The first is the now familiar job losses in this recession compared to post WWII recessions in the US courtesy of the NY Times:

Looks pretty grim, and it is, but you might be tempted to think we have done a pretty terrible job managing this crisis (and before you get partisan, both the Bush and Obama administrations, along with the non-partisan Fed chief, have managed this crisis), but if you compare our performance to other financial crises in the world you get a different picture.  Here is Josh’s graph:

Fascinating stuff Josh.

The Crisis in Comparison
Patrick Emerson
Wed, 26 Sep 2012 15:44:00 GMT

 

You can get a different perspective though if you compare not across nations with financial panic induced recession, but far back in history to the financial panics in the US.  John Taylor in his blog in writing about this recession (that he blames on misguided attempts to ease the recession actually making it worse notes of the current recession:

Some say that recoveries from deep U.S. recessions–or from financial crises–are usually slower, but this is simply not true. Below are similar charts from the 1893-94 recession

and from the 1907 recession,

both associated with severe financial crises. You can see the sharp rebounds, nothing like the terrible recovery we have seen recently. This does not imply that the period after these recoveries was smooth; indeed a double dip followed the recovery in the early 1890s.

An additional point of interest is the idea that financial crisis or panic makes for a longer recession is often asserted, but the reason why isn’t clear.  See this for example.

Who pays taxes

 

Check it.

 


A federal income tax was imposed on several occasions in the 1800s. However, in response to a court case which determined that income from property was required to be imposed in proportion to states’ population, Congress proposed the Sixteenth Amendment. Thus in 1913, the modern income tax system was born. In 1913, 358,000 returns were filed which was 2% of all households. While the top tax rate was 7% on incomes above $500,000 ($10.9 million in 2010 dollars), the first $3,000 ($65,331 in 2010 dollars) was exempt from the the income tax for single persons.

In 1918, 4,425,000 returns were filed which was 20% of households. Now the exemption was $1,000 ($14,352 in 2010 dollars) while the top rate of 77% was now applied on income over $1,000,000 to pay for World War I ($14.3 million in 2010 dollars). There was high inflation during and right after the war so by the peak in 1923 almost 40% of households were being taxed due to bracket creep. This was fixed in 1925.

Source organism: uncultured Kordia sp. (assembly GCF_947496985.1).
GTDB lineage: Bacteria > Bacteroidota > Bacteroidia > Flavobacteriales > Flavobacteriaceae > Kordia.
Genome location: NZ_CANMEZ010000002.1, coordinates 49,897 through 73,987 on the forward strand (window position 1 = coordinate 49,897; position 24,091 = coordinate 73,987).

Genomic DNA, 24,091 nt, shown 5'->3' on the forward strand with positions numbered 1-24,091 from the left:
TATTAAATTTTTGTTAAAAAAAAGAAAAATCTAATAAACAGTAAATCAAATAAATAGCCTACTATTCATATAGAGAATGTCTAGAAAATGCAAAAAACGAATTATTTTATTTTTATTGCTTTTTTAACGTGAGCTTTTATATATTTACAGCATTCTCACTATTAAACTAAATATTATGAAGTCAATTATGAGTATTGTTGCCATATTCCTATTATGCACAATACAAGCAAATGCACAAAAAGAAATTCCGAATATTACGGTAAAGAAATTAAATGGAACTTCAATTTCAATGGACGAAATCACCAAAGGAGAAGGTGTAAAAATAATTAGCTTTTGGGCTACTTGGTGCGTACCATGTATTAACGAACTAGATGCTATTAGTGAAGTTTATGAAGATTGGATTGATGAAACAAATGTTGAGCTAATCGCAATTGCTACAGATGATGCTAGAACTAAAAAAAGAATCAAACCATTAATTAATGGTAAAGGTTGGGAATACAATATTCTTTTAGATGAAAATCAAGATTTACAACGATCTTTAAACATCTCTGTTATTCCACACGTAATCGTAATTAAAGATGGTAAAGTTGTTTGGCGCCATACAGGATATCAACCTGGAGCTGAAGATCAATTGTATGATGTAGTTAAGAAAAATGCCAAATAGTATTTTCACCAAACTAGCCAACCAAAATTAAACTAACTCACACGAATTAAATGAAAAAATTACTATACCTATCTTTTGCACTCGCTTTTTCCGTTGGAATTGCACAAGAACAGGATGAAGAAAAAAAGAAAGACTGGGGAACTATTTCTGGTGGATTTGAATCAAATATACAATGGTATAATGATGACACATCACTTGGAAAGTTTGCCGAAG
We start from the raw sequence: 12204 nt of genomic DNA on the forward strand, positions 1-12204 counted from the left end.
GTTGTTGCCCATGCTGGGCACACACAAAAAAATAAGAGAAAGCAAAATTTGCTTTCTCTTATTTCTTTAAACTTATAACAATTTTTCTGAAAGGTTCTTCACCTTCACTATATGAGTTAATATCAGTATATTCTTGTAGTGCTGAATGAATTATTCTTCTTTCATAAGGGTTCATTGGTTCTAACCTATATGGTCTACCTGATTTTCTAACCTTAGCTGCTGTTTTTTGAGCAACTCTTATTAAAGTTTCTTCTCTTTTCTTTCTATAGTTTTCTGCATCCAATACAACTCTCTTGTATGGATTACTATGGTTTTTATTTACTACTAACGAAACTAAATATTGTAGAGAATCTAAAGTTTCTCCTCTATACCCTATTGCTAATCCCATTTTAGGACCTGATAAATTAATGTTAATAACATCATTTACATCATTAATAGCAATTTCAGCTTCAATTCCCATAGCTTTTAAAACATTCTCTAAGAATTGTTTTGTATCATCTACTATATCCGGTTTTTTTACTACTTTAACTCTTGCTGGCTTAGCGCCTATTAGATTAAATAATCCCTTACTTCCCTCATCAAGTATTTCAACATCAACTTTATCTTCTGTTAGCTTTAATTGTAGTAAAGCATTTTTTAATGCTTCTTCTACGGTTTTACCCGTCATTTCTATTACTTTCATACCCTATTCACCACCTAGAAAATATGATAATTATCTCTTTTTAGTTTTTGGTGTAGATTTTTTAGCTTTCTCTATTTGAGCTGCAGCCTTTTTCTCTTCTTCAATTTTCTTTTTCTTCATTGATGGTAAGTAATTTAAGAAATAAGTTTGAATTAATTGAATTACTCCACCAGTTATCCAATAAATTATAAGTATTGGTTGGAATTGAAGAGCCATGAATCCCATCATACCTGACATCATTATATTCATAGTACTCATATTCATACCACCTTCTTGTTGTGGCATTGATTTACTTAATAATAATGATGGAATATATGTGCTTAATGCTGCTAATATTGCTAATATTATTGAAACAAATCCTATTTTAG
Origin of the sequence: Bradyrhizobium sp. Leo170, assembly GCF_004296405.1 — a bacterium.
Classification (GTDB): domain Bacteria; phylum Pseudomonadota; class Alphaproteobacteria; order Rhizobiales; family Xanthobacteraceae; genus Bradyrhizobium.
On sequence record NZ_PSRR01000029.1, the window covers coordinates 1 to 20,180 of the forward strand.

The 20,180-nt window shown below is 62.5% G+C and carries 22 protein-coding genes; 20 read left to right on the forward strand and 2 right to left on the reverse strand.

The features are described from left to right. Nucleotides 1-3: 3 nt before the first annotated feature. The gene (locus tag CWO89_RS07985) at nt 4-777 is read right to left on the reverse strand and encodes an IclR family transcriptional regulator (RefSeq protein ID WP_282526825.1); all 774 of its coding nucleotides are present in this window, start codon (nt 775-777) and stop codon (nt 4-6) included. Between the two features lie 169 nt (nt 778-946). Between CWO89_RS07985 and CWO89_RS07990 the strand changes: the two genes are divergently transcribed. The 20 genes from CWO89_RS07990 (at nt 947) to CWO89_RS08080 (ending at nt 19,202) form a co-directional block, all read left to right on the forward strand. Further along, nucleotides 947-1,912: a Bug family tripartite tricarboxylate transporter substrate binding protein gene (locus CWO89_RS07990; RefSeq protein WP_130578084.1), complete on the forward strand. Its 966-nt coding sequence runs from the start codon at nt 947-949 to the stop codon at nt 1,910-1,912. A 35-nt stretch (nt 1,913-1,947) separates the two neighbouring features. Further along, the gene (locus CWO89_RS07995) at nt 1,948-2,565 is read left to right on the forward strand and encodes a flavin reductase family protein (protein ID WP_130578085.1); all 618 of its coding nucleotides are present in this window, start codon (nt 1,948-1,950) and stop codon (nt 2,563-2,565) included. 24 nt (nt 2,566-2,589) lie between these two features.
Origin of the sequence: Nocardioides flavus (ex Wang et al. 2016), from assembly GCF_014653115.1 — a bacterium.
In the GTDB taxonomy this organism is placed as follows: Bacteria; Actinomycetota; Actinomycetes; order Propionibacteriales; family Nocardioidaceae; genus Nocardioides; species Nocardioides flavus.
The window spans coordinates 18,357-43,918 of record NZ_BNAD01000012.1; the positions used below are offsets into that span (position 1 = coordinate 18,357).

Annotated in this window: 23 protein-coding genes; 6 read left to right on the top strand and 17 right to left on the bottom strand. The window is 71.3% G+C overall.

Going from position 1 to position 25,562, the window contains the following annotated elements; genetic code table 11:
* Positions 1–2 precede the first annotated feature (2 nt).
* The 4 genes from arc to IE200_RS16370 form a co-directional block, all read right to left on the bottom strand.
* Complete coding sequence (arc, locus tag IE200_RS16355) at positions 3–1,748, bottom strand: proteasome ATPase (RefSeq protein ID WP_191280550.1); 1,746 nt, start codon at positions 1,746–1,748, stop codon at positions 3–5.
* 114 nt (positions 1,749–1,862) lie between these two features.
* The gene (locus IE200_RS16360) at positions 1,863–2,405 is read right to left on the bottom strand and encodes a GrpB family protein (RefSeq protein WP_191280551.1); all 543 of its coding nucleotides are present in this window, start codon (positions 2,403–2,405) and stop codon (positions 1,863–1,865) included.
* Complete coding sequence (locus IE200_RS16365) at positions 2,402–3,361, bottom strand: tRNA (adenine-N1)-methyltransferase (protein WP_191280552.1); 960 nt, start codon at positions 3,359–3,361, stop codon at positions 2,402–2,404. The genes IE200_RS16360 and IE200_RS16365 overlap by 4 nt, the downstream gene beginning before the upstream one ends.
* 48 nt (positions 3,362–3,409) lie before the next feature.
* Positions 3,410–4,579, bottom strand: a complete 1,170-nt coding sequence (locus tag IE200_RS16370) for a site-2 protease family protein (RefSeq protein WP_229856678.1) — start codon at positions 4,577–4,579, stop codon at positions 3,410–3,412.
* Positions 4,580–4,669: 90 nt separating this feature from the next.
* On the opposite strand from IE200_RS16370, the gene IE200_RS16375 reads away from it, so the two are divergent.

In 1942, 36,619,000 returns were filed and the exemption had been dropped to $500 for single persons ($6,613 in 2010 dollars). For the first time the number of income tax returns filed exceeded the number of households.

And for something completely differnt

The Gettysburg address using power point.

Misc: Richmod Fed Mfg Survey Improves, Consumer Confidence increases

 

Catching up on a few earlier releases …
• From the Richmond Fed: Manufacturing Activity Ticked Up in September; New Orders Turned Positive

In September, the seasonally adjusted composite index of manufacturing activity — our broadest measure of manufacturing — gained thirteen points to 4 from August’s reading of −9. Among the index’s components, shipments rose eight points to 9, new orders picked up twenty-seven points to end at 7, and the jobs index held steady at −5.

This expansion followed three months of contraction in this index and was better than expected.
• From the Conference Board: Consumer Confidence Index® Increases in September. Index Improves Nine Points

The Conference Board Consumer Confidence Index®, which had declined in August, improved in September. The Index now stands at 70.3 (1985=100), up from 61.3 in August.

This was above expectations.
• From the FHFA: FHFA House Price Index Up 0.2 Percent in July

U.S. house prices rose 0.2 percent on a seasonally adjusted basis from June to July, according to the Federal Housing Finance Agency’s monthly House Price Index. … For the 12 months ending in July, U.S. prices rose 3.7 percent.

Earlier on house prices:
Case-Shiller: House Prices increased 1.2% year-over-year in July
House Price Comments, Real House Prices, Price-to-Rent Ratio

Misc: Richmod Fed Mfg Survey Improves, Consumer Confidence increases
Bill McBride
Tue, 25 Sep 2012 20:06:00 GMT

Hard Times Come Again Once More?

 

I keep a couple of books on the shelf above my desk to remind me of how much things have changed over the past hundred years. One is Only Yesterday: An Informal History of the 1920s, by Frederick Lewis Allen, which first appeared in 1931. The other is The Great Leap: The Past Twenty-Five Years in America, by John Brooks, published in 1966. Some crackerjack journalist is surely working today on a similarly successful treatment of the as-yet hard-to-characterize years since 1966. In the meantime, The Good Life and Its Discontents: The American Dream in the Age of Entitlement 1945-1995, by Robert Samuelson, takes the story forward.

The really interesting question, though, has to do with what to expect in the next twenty years.